In the 1960s and ’70s, there was a collective societal buzz that having a glass or two of wine a day was akin to a sort of medicine, treating everything from indigestion to heart disease. That buzz eventually turned into “facts” when studies seemed to back up the assertions. Years passed, and the idea that wine was good for you became something nearly everyone accepted. But over the last decade there has been growing evidence that is counter to the “wine is medicine” hypothesis. And what is at the moment a low buzz of concern will likely grow in intensity in the coming years. These growing health concerns will have a negative impact on wine consumption and therefore sales.
Take, for example, the recently published report from the World Health Organization (WHO). On Sept. 21, 2018, the generally well-regarded institution released its findings on the health impact of “harmful alcohol use.” The word “harmful” had been footnoted in their 2010 report as “Harmful in this strategy refers only to public-health effects of alcohol consumption, without prejudice to religious beliefs and cultural norms in any way.”
In the 2018 report, there are at least three statements that stand out and should give pause to anyone in the wine industry: First, 3 million people died from harmful alcohol use in 2016. Second, three-quarters of those who died are men. And finally, WHO is calling for more taxes to pay for alcohol-related health costs and consumption-reduction efforts. In the forward to the study, Tedros Adhanom Ghebreyesus, Ph.D., director-general, ends his summary of the report with this quote: “We have no time to waste; it is time to deliver on alcohol control.”
Beyond the WHO report, other recent studies have highlighted the dangers of even one glass of alcohol. A recent Lancet study examined more than 20 different diseases and their association with alcohol intake and found that just one drink per day increases the risk of getting one of these conditions by 0.5 percent, two drinks by 7 percent and five drinks by 35 percent.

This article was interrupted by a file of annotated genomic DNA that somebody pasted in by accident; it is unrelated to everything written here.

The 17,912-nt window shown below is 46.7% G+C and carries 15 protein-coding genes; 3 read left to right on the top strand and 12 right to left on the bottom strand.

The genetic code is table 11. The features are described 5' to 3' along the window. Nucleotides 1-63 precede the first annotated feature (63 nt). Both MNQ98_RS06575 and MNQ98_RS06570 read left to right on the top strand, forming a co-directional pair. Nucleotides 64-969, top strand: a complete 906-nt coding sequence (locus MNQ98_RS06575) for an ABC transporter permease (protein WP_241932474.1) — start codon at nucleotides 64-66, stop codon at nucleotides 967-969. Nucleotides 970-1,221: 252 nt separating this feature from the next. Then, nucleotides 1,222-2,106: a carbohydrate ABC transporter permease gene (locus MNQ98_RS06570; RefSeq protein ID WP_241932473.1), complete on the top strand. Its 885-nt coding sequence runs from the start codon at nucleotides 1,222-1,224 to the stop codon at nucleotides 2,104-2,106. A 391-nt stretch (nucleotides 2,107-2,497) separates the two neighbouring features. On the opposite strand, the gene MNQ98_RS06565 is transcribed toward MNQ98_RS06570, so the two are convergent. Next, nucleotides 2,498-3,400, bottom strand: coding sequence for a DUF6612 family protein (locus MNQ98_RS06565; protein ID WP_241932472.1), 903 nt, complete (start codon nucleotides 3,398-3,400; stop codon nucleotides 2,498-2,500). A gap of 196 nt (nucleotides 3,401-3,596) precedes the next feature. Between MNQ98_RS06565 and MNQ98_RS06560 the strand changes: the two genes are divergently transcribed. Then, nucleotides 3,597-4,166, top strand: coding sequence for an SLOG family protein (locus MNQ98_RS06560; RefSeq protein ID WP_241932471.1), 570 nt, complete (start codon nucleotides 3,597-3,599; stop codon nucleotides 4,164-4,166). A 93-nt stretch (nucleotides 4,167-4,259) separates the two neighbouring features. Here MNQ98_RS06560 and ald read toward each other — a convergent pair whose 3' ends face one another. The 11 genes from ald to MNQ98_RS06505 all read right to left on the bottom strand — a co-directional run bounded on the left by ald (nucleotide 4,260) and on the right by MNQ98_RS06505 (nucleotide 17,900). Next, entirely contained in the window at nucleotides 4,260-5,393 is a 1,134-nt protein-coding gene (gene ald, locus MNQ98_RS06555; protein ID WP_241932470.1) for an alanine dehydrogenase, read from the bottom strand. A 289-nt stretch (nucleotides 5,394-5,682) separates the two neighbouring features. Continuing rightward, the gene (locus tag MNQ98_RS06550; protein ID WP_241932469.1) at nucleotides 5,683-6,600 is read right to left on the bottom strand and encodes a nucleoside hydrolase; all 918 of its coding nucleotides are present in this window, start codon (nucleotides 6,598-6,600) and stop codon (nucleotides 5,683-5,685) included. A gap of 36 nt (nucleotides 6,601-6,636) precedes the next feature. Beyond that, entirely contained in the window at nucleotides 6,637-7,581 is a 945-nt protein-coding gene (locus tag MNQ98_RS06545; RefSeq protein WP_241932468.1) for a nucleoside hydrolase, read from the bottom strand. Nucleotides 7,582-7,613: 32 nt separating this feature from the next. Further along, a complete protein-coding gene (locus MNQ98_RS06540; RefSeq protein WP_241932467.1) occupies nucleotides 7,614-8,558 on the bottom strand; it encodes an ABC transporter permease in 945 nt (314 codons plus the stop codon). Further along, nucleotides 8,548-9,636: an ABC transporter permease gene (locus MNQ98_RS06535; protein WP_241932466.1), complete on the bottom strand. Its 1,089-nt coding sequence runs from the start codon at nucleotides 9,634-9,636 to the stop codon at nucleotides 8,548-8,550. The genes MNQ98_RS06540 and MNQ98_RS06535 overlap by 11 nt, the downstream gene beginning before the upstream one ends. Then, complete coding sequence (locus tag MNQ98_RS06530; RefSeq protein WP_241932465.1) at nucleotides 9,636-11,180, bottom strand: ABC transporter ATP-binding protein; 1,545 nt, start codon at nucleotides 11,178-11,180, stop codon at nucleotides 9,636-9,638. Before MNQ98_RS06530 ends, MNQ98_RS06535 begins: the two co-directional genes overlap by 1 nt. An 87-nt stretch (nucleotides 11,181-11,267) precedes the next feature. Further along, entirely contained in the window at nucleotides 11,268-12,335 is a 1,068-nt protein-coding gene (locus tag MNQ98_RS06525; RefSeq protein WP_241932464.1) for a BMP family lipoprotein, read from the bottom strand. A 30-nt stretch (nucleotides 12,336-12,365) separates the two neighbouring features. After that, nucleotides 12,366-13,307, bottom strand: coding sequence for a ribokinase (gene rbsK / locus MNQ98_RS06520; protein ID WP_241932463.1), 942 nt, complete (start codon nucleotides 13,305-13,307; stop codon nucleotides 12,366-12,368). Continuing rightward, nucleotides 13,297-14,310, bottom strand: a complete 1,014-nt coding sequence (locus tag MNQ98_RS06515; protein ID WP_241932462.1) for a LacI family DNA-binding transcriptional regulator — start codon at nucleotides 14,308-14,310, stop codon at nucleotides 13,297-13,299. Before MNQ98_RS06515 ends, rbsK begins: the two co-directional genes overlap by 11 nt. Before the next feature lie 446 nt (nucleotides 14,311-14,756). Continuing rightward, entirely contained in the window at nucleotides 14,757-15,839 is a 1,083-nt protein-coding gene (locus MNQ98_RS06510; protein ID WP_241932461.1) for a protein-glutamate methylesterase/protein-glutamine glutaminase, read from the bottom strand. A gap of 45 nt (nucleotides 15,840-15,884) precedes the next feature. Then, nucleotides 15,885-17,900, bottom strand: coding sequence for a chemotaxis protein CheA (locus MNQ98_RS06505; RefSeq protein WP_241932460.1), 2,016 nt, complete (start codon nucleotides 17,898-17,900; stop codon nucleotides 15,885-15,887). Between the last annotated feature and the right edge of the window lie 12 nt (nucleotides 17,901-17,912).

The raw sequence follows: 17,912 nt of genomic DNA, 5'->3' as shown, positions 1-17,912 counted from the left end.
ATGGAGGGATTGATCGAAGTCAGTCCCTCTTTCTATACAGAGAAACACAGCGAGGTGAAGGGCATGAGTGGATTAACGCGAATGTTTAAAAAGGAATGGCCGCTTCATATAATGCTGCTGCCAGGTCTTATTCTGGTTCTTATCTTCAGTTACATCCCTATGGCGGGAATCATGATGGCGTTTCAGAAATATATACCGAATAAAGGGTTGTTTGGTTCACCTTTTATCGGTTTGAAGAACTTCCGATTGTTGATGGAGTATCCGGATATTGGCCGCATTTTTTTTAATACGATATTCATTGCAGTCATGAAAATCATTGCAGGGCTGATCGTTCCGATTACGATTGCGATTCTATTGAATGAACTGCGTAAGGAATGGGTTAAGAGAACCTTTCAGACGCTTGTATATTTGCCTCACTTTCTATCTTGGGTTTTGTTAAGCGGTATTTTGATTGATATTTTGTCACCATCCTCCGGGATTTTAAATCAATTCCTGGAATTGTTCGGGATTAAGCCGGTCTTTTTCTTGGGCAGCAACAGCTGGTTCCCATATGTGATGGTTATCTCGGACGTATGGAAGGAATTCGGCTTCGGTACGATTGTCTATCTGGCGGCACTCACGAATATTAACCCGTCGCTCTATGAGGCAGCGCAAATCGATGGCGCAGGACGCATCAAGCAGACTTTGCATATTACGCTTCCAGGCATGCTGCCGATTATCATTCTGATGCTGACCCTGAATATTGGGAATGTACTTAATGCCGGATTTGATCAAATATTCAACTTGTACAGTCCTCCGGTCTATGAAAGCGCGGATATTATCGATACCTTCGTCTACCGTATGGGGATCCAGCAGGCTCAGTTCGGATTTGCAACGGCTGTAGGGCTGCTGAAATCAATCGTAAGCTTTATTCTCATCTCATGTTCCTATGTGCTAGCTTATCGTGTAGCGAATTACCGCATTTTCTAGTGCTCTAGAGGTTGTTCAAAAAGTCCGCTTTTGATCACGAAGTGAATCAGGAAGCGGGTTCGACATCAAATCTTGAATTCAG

In 1964, Bob Dylan’s words—“times are a changin’”—captured the imagination of a generation. Today, within the world of wine, his iconic message rings true. When he first uttered those words the world was shifting toward a belief that wine was healthy, but today it appears the shift may be heading in the other direction. Any shifts in perception do not necessarily have to be based in fact, but a constant trickle of nearly any information can change the direction of consumer preferences.
Will the consumption of wine drop dramatically? Not in the foreseeable future, I imagine. But the impact of health concerns will help drive younger consumers toward lower- or even non-alcohol alternatives. We are already seeing a shift toward cannabis products, with some wine producers making non-alcoholic wines infused with marijuana. (Current California law does not allow pot and alcohol combined in the same product.) There has been an increase in low-alcohol wine consumption as well as in canned reduced-alcohol wines, and younger generations such as the Millennials and Generation Z are reporting less interest in wine than their parents had. Some are even noting that they’d prefer to go into a virtual-reality landscape rather than drink or smoke any “relaxant.”
So there we are. Although not calling out wine directly, WHO has expressed concerns over alcohol use and is calling for more control over its consumption. More broadly, health concerns about alcohol consumption are being fueled by recent scientific studies just as the competition from and interest in alternative products is also increasing.
Does all this mean the wine industry is doomed? Highly unlikely. Wine has a coveted place in world history and in many cultures. However, what this does mean is that to thrive, innovative wine-industry professionals must constantly scan the world stage to understand where and how their business strategies might provide them the greatest advantage in what is a complicated and shifting marketplace.
Cows grazing along hillsides and in seaside meadows are a picturesque and familiar sight in Marin and Sonoma counties. Dairy farms have been a local presence for more than 100 years, but thes...